What’s your water footprint?

We’re all familiar with our carbon footprints, but how about your water footprint, or the amount of water it takes to make construction products? And what can you do at home to minimise the amount of water you use?

In this article we cover:

  • What is embodied water
  • Water saving devices
  • Rainwater harvesting solutions
  • Drainage

Embodied water

There’s quite a bit of information out there around embodied energy, or how much fossil fuel goes into making a product, transporting and installing it. For instance we know concrete has a high embodied energy. But how much water do we use making products? Many manufacturers rely on water intensive processes, from quarries to solvents, leading to a depletion of resources and pollution.

According to Australian a property and construction advisory firm Slattery, up to 38 per cent of a building’s lifecycle water consumption occurs before anyone ever turns on a tap.

To check if the products you’re using have a high embodied water, know that Environmental Product Declarations (EPDs) analyse water use throughout the product’s lifecycle, in addition to embodied carbon and pollution. However, not all construction products come with an EPD.

Water saving taps and showers

Water saving taps and showers are efficient and are fast becoming the norm. Very simply, air is mixed through the water as it passes through the tap or shower. Double check this is what you’re buying though; some online-only suppliers might not offer this feature.

water footprint

Rainwater harvesting

Considering how much rain we get in Ireland it’s hard to understand why we’re so slow to harvest it. Or why it’s not a requirement in the building regulations to collect it to use in the garden. A rainwater harvesting system that feeds soft water to the home is costly, because it includes a tank (usually underground; most often plastic but can be concrete), pump and a filtration system (usually located in the shed).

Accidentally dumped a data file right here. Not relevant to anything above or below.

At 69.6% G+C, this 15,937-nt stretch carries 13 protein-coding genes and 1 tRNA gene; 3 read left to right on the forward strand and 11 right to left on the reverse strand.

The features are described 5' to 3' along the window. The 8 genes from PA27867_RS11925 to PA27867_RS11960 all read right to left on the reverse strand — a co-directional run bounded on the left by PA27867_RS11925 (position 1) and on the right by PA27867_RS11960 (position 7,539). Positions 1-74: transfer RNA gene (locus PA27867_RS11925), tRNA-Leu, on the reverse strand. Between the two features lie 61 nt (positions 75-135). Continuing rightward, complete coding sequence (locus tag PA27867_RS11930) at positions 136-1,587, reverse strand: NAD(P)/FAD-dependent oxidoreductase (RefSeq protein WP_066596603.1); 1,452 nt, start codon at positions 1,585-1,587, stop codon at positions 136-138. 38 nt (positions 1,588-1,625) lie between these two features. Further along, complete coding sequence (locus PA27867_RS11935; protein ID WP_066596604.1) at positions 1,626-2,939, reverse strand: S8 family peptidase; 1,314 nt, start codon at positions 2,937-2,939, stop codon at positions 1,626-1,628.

The rainwater can be directed to the wcs and washing machines only; the benefit here is that rainwater is soft water so there is no need to treat for limescale. Further filtration is possible for wider use.

Another option is a pond; these are built much like a constructed wetland. The principle here is to use reeds and other water filtering plants to keep the water clean. You will need a means to get the water to the house, so a pump and filter are still necessary.

If the above is too much, collecting rainwater for use in the garden can be very straightforward with a collector at the end of your gutter. You will get debris, and because stagnant water smells you’ll need to keep on top of it and use the water regularly.

water footprint

How to use drainage to increase your water footprint

A buzzword in the construction industry, sustainable urban drainage systems (SUDS) basically refer to choosing porous materials instead of tarmac or other hard landscaping. Surface water runoff can lead to flooding in urban areas, which is why SUDS is often a requirement in cities.

Considering the extreme rainfall events we’ve been getting of late, it’s prudent to have a means to keep water away from the house wherever you’re building. Inclines in the ground (falls) will lead water away. And instead of tarmac, consider gravel or other porous options although some rely on epoxies which don’t necessarily have the greenest manufacturing credentials.

For areas with heavy rainfall, or issues with levels, a soakaway may be required. Note that most public drains have two connection points, one for wastewater (from sinks and wcs) and the other for rainwater. You are responsible for checking the property has the right drain connections to prevent pollution. Older homes might have a combined drain.

water footprint

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Written by Astrid Madsen

Astrid Madsen is the editor of the SelfBuild magazine. Email astrid.madsen@selfbuild.ie

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